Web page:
As for Dungy, the biggest obstacle may simply be that his Hall of Fame credentials are based on his years as a coach (though he did win a Super Bowl as a player with Pittsburgh). He was a groundbreaker – the youngest coordinator in league history when he took over Minnesota's defense in 1992 and the first African-American head coach to win a Super Bowl. Dungy's career record as a head coach is a sparkling 139-69. Still, it took Parcells, the very definition of a coaching icon and a two-time Super Bowl winner four years to get in.
There were 15 finalists on the list when the Selection Committee closed its doors on Saturday. Five of those were pared down in the first step of the process on that long morning and afternoon: Tim Brown, Edward DeBartolo, Jr., Kevin Greene, Art Modell and Will Shields.
That is a strong group in and of itself, and they didn't even make the top 10. Will sentiment start to grow for Shields, who was so amazingly consistent during a long career, winning 12 Pro Bowl berths, eight All-Pro nods and virtually never missing a game or a start? And will Brown move a little closer to the top now that Carter is out of the way. As for Modell and DeBartolo, Committee member Rick Gosselin of the Dallas Morning News indicated after Saturday's announcement that it is indeed more difficult for some voters to justify picking a "contributor" over a deserving player. Still, they have their supporters.
From the group of 10 that was left after that elimination, five more didn't get the nod: Jerome Bettis, Charles Haley, Andre Reed, Michael Strahan and Aeneas Williams. If you wonder how strong of a group that is in the eyes of the committee members, Gosselin also said on Saturday that next year's class was probably rejected this year.
That would seem to indicate that there is a lot of support for most if not all of those five, and that they simply got squeezed out by slightly better candidates this year. As the one player who was a first-year-eligible finalist this year, Strahan seems like the best bet to get in next year, though there is the same Cris Carter factor for Reed, and Haley seems to have been getting a little bit closer every year since 2004.
Are there five strong enough candidates from that group to squeeze out all the 2014 first-year-eligibles? It's a concern, but Brooks (or Dungy or Harrison) only need to swipe one of those spots, so there is definitely plenty of hope.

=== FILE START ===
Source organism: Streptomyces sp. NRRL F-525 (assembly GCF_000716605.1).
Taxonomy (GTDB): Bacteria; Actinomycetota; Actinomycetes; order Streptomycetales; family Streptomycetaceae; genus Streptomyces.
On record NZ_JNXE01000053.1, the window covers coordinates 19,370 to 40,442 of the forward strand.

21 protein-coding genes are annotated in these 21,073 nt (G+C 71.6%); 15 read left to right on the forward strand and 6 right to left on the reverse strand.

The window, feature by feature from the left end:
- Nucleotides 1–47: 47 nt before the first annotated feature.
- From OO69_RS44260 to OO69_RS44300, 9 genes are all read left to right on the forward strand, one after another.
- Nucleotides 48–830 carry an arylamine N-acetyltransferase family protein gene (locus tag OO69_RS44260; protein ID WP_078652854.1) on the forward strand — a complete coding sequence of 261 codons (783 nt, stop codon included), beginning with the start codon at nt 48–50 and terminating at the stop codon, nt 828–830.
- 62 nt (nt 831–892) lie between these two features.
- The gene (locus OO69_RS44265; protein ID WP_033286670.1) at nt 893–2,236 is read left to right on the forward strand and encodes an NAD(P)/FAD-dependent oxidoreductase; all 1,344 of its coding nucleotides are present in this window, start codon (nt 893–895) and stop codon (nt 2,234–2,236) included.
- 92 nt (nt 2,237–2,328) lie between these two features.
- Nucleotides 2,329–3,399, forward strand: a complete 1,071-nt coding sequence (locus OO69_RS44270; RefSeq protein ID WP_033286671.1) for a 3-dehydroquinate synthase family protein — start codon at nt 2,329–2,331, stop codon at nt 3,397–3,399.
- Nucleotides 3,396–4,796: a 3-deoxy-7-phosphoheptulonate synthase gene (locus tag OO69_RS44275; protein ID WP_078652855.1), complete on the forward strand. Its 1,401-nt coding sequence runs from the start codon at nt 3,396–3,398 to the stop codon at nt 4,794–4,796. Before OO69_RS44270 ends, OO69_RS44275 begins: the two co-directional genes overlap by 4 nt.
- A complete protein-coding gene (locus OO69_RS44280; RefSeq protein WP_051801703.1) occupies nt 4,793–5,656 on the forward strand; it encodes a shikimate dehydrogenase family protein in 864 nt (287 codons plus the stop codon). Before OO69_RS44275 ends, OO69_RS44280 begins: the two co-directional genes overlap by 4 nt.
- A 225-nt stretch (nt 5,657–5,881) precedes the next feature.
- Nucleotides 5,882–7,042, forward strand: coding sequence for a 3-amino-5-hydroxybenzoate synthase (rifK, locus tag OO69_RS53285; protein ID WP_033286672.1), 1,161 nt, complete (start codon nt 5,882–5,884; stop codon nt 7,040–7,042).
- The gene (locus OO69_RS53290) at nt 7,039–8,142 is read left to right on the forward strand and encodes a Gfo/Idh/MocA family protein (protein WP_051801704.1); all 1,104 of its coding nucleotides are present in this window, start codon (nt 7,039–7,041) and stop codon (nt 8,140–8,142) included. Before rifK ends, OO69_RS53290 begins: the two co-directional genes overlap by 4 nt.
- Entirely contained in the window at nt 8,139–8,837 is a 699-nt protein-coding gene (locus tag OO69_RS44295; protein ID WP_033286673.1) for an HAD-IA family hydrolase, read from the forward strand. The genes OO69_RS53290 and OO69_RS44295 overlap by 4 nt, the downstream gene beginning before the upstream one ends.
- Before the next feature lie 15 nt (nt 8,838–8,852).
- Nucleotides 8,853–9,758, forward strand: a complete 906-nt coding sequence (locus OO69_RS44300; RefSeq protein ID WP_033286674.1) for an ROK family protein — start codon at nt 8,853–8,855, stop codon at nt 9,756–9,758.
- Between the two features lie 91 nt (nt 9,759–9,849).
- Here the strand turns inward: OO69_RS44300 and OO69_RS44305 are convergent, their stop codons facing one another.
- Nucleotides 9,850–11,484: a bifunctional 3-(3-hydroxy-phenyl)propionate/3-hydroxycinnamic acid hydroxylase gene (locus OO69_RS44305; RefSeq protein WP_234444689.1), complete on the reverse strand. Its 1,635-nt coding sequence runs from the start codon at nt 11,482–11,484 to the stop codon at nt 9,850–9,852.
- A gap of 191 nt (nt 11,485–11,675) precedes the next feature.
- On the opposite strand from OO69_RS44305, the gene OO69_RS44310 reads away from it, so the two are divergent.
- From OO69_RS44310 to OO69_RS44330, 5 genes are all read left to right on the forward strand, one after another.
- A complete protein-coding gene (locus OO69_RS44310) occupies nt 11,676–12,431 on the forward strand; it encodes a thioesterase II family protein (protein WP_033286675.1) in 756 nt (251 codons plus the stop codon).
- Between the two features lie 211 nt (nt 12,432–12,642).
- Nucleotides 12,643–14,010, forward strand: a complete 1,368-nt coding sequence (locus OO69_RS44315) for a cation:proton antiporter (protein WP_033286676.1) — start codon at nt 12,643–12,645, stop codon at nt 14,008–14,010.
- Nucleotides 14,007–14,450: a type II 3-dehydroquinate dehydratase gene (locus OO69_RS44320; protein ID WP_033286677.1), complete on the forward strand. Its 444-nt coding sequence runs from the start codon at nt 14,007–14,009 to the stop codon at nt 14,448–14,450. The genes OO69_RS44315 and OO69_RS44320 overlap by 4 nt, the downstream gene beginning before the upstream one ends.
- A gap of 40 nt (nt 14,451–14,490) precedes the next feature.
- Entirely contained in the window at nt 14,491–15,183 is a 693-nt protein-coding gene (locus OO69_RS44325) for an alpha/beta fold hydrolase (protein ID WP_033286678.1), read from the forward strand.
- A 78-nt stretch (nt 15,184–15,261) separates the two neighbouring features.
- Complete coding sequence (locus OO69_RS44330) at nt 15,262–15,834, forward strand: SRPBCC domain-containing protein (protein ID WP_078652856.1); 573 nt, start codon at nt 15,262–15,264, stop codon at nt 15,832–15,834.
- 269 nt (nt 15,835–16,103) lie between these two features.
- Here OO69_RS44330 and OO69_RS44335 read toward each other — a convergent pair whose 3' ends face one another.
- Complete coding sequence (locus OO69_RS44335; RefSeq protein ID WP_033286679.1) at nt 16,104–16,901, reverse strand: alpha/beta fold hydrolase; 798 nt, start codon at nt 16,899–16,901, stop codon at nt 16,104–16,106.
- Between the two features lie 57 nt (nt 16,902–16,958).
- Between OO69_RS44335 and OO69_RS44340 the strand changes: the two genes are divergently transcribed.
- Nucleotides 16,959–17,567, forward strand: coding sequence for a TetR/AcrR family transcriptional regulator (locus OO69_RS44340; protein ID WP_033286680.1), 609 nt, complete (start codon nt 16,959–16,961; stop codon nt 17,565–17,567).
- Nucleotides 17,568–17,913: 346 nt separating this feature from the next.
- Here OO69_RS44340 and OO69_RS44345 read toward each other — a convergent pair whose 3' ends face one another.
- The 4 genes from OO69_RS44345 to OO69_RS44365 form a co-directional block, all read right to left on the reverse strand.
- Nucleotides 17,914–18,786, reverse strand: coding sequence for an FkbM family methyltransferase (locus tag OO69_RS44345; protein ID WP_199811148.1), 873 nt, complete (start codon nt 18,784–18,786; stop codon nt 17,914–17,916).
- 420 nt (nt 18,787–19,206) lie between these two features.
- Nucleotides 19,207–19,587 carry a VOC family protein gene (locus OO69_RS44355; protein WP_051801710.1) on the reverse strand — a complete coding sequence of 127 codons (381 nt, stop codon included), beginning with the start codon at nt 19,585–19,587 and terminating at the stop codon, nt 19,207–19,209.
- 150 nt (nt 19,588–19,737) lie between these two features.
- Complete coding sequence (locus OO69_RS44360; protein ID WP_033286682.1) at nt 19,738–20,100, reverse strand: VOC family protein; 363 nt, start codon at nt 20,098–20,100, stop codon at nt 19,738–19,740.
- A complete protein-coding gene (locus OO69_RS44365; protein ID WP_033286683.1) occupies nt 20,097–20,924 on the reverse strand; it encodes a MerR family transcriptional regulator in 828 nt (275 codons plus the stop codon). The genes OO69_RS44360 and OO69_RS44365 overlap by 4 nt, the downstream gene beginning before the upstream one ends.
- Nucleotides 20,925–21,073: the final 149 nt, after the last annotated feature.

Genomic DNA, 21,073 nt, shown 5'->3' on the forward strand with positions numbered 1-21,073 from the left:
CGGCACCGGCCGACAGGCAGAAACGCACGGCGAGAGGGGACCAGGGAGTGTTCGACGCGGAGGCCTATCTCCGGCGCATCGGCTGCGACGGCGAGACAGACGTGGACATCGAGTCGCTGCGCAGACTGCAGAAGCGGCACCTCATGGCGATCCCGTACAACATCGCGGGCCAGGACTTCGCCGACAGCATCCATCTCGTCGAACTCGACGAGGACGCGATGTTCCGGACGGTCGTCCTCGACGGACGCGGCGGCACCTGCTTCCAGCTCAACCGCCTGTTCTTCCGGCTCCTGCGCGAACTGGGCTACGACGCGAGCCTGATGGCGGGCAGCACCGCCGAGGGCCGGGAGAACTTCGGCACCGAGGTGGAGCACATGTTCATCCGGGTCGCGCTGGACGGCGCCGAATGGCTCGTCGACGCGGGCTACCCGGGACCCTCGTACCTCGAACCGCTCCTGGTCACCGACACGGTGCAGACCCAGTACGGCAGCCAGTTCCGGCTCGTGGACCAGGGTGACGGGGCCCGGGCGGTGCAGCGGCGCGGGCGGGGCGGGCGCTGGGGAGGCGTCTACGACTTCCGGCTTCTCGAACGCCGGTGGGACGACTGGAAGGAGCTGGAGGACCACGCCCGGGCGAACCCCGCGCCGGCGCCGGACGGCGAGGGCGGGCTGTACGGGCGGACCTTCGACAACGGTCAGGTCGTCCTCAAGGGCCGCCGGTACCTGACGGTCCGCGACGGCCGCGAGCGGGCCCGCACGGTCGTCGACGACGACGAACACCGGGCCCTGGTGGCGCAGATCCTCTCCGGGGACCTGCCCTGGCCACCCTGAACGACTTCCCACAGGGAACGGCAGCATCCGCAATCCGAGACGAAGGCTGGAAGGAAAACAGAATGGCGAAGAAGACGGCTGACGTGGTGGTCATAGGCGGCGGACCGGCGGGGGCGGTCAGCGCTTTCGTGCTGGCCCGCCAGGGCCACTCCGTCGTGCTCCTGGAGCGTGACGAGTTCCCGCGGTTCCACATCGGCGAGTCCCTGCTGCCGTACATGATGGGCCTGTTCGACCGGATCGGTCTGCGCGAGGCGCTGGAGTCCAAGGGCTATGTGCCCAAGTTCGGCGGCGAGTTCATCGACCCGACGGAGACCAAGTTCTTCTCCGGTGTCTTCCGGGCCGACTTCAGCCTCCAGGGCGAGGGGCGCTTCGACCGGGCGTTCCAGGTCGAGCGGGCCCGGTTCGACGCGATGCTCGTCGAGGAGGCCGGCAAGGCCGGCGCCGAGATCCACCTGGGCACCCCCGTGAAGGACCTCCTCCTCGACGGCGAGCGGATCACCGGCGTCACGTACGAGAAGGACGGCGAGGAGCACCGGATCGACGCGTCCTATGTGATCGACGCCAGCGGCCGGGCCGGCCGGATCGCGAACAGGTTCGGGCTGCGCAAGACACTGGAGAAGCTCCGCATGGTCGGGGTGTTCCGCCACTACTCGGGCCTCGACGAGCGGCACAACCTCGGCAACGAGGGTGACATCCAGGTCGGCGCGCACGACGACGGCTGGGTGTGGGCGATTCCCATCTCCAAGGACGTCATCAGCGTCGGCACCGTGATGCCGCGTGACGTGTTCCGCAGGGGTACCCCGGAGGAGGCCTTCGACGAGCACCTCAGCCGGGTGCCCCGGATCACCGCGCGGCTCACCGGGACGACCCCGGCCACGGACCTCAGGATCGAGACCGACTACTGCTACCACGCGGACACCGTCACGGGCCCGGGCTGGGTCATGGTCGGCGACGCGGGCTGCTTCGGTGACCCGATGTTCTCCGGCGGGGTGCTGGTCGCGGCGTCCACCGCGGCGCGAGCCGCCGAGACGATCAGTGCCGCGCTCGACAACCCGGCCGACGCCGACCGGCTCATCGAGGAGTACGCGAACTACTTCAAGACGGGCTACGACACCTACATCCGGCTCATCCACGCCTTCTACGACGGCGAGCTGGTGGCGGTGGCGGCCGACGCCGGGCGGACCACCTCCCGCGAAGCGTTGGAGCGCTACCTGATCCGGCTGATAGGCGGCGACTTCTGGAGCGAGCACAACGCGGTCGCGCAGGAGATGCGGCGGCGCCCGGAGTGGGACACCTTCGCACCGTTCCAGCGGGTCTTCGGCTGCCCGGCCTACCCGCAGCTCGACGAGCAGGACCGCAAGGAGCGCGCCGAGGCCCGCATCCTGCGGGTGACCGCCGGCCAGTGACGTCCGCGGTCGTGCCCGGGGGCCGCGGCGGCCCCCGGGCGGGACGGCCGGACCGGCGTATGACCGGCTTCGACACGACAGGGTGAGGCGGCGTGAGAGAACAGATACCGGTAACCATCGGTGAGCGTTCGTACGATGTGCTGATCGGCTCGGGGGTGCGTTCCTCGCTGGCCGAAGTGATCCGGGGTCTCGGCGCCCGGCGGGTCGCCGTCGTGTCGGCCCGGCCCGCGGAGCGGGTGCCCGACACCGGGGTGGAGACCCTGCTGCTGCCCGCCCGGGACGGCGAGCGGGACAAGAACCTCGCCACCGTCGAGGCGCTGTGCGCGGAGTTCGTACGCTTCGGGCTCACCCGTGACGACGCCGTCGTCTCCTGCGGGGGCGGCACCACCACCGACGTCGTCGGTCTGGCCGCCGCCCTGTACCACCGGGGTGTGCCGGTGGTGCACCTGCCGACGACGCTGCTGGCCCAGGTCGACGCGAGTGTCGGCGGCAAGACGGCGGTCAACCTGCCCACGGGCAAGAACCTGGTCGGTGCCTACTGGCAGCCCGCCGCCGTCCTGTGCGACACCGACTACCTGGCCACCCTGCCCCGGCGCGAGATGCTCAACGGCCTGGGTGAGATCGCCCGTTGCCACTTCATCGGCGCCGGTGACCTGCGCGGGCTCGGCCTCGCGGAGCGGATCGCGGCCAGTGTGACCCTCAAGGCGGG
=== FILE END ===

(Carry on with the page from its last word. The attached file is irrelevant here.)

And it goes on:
Other Strong Holdover Candidates
Well, start right here with Lynch, and if Brooks were to lose his spot in 2014 to anyone, he would probably prefer it to be his longtime teammate in Tampa. Lynch seemed like a strong candidate to make the list of 15 finalists this past year, given his nine Pro Bowls, his hand in the Bucs' turnaround and championship and his reputation as one of the hardest hitters in NFL history. He didn't make that cut in 2013, as it turned out, but would seem like a strong candidate to move up in his second year on the ballot. The ultimate scenario for Lynch, Brooks and the Buccaneers, of course, would be that the two Tampa Bay stars go into the Hall together in 2014, but simply from a numbers standpoint they have to be viewed as vying for the same limited number of spots.
There are some other intriguing names on the list of semifinalists who didn't make the next round, including Morten Anderson, Steve Atwater, Don Coryell, Joe Jacoby, Paul Tagliabue and George Young. It is not at all uncommon for candidates to make a slow rise through the years, as their continued appearances on the ballot cause voters to re-examine their careers and their impact. This group would seem like less of a threat to the Buccaneer hopefuls, but the thinking may be different a year from now.
There is no desire here to pick from among the two Buccaneer candidates in trying to make a prediction, but neither would it be entirely objective to predict a five-man Class of 2014 that includes them both. Rather, we'll make a prediction of the five candidates other than Brooks and Lynch who we believe to be their biggest roadblocks to Canton next winter.
Our (very, very early) predictions: Jerome Bettis, Charles Haley, Andre Reed, Michael Strahan and Aeneas Williams.
Tony Dungy and Marvin Harrison are almost certainly going to be in the Hall of Fame, and maybe very soon. However, the multi-year waits that preceded Bill Parcells and Cris Carter have us believing that those two will also be delayed by a year or two. Instead, the voters take this opportunity to end the waits for Reed (over Harrison), Bettis and Haley. Strahan, who likely was just edged out by Sapp on Saturday, gets in with ease this time around and, in our longest-shot prediction, the underappreciated career of Aeneas Williams finally gets the spotlight and enough voters are convinced to let him in.
Again, those are our five predictions only if we're not considering either Brooks or Lynch. The best-case scenario is that we're wrong on two of those five and it's a very Buccaneer-heavy induction ceremony in August of 2014.